Adam Rice

My life and the world around me

Tag: broadband

Austin Broadband Information Center

I recently wrote about the impending volume caps that Time Warner Cable will be imposing on its Austin customers, a move which has earned an angry reaction from many Austinites. I’ve seen an online petition in opposition to these caps. I’m not a customer of TWC, and frankly, I’d be just as happy for them to continue pissing off their customers, convincing more and more customers to leave, until TWC doesn’t have any customers left to worry about pissing off.

It is telling that TWC approvingly cites Canada as an example of bandwidth caps in action. Cory Doctorow, a Canadian citizen, has stated that he cannot live in Canada because Internet access there is so dismal. It is equally telling that TWC does not cite South Korea or Japan—where bandwidth that Americans can only dream of is common—as an example of the kind of Internet service they aspire to provide.

Anyhow, the tirelessly public-spirited Chip Rosenthal is actually doing something to help: he’s put together a website to serve as a clearinghouse on information on the subject: the Austin Broadband Information Center. Check it out.

They hate us

I’m starting to believe that American telecommunications companies actively hate their customers.

AT&T Mobility has just announced a change to their terms of service for 3G that basically makes any broadbandy use of it a violation of their TOS. Time Warner Cable has just announced monthly volume caps (these are sometimes called bandwidth caps, but that phrase strikes me as ambiguous), the highest of which will be 40 GB for $55 per month; overages will be priced at $1/GB.

Contrast this with Japan, where for about $35/mo, you can get a service with 47 Mbps downstream and 5 Mbps upstream. At maximum saturation, you’d burn through a 40 GB cap in 19 minutes. TWC’s lowest cap of 5 GB would take less than 3 minutes to burn through. Now, admittedly, nobody in the USA is getting that kind of bandwidth in the first place (I’m getting my carrier’s top level of service, which is about a quarter that speed up and down). And it should go without saying that NTT is not imposing any kind of caps on their service.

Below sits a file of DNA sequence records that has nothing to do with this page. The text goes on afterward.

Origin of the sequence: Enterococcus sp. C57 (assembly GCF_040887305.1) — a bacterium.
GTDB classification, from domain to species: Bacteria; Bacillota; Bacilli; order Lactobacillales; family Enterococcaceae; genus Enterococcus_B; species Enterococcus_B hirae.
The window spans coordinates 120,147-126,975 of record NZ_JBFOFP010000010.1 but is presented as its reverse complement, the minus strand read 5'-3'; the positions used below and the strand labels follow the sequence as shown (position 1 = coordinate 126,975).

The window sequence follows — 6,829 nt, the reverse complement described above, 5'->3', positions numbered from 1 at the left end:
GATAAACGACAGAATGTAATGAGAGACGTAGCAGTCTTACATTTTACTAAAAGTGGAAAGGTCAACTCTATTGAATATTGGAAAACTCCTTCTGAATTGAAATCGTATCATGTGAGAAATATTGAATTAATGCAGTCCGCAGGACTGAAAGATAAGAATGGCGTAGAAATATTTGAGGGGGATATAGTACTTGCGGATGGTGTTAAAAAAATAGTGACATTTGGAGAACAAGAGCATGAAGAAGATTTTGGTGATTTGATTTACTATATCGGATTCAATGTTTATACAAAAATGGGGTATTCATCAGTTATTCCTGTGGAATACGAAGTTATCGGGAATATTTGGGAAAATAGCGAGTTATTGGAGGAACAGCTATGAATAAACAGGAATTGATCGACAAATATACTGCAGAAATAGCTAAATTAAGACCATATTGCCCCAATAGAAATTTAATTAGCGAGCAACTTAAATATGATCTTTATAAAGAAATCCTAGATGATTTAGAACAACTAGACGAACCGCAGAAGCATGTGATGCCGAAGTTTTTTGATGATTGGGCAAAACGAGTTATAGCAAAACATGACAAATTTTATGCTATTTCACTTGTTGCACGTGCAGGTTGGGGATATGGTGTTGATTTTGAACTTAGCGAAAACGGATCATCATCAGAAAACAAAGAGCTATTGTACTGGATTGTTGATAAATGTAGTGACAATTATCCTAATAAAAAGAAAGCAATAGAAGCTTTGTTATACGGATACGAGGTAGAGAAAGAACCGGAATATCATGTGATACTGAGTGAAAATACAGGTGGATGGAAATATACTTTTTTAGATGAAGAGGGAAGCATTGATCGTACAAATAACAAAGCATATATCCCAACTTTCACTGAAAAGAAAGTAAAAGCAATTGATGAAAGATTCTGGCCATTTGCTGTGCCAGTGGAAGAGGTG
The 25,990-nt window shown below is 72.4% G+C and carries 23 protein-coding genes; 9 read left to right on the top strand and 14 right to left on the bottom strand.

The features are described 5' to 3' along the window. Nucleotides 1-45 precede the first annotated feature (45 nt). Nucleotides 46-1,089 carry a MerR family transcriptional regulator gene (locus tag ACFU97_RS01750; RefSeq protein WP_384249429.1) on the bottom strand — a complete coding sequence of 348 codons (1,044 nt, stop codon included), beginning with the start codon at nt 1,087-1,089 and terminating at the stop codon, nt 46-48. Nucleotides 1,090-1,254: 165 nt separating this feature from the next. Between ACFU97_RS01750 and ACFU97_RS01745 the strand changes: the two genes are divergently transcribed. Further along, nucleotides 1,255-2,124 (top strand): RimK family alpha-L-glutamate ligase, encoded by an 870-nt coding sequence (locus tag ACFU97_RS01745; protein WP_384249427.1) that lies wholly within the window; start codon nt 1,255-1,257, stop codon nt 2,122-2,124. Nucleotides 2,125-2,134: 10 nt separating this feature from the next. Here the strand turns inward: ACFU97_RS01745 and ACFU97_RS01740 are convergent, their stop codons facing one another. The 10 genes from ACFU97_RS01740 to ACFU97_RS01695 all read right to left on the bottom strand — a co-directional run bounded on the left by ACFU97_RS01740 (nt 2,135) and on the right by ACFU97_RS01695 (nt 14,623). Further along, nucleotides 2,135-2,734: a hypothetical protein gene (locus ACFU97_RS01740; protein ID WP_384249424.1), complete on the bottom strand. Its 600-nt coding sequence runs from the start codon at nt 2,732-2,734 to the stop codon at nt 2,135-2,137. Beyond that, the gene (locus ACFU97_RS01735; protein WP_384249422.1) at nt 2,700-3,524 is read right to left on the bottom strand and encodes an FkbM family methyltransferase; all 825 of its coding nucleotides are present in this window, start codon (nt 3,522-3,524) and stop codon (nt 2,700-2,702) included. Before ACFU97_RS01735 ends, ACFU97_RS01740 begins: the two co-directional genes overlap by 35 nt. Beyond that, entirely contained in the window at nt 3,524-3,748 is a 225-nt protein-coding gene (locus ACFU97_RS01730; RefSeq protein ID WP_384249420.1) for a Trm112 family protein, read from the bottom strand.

But wait, it gets better. Right now, Japan’s leading wireless carrier is field-testing the next generation in mobile broadband, a protocol called LTE (in the US, we call it 4G; over there, they call it 3.9G). This is running at 120 Mbps in their tests, and they plan on doubling that by the time it’s deployed commercially. At that rate, you could burn through a 40 GB cap in less than three minutes. Over the air.

American consumers are getting shafted by their telecommunications providers. Paying a nickel for a text message that costs exactly nothing to deliver is only the start. And let’s set aside spying on their customers for the NSA. With these increasingly restrictive terms of service and tariffs, I get the impression that carriers not only want to limit our expectations, they want to lower them.

I can’t explain the difference in pricing and service between American and Japanese companies, I can only speculate. And my speculations sound like a conspiracy theory.

Over the last ten or so years, we’ve seen Enron used as an inspiration for running the entire economy. A friend who used to be a muckety-muck at a cellphone maker said that telecommunications companies ultimately want to move towards a tithing-based pricing model—where you pay them a certain fraction of your income.

I have to imagine that in the boardrooms of AT&T and TWC, they rub their hands with glee at how they’re finding new ways to screw over their customers, just as Enron traders chortled over “aunt Tillie” sitting in the dark because they had engineered a power outage. That may sound over the top, but there’s definitely something about these companies that makes them want to provide the shittiest service they think they can get away with, not the best that is technologically possible.

And the thing about communications is that there’s really no way to “save up” those bits or bytes. Every second that fiber is dark is a second you can’t get back. Volume caps create an artificial scarcity where none exists.

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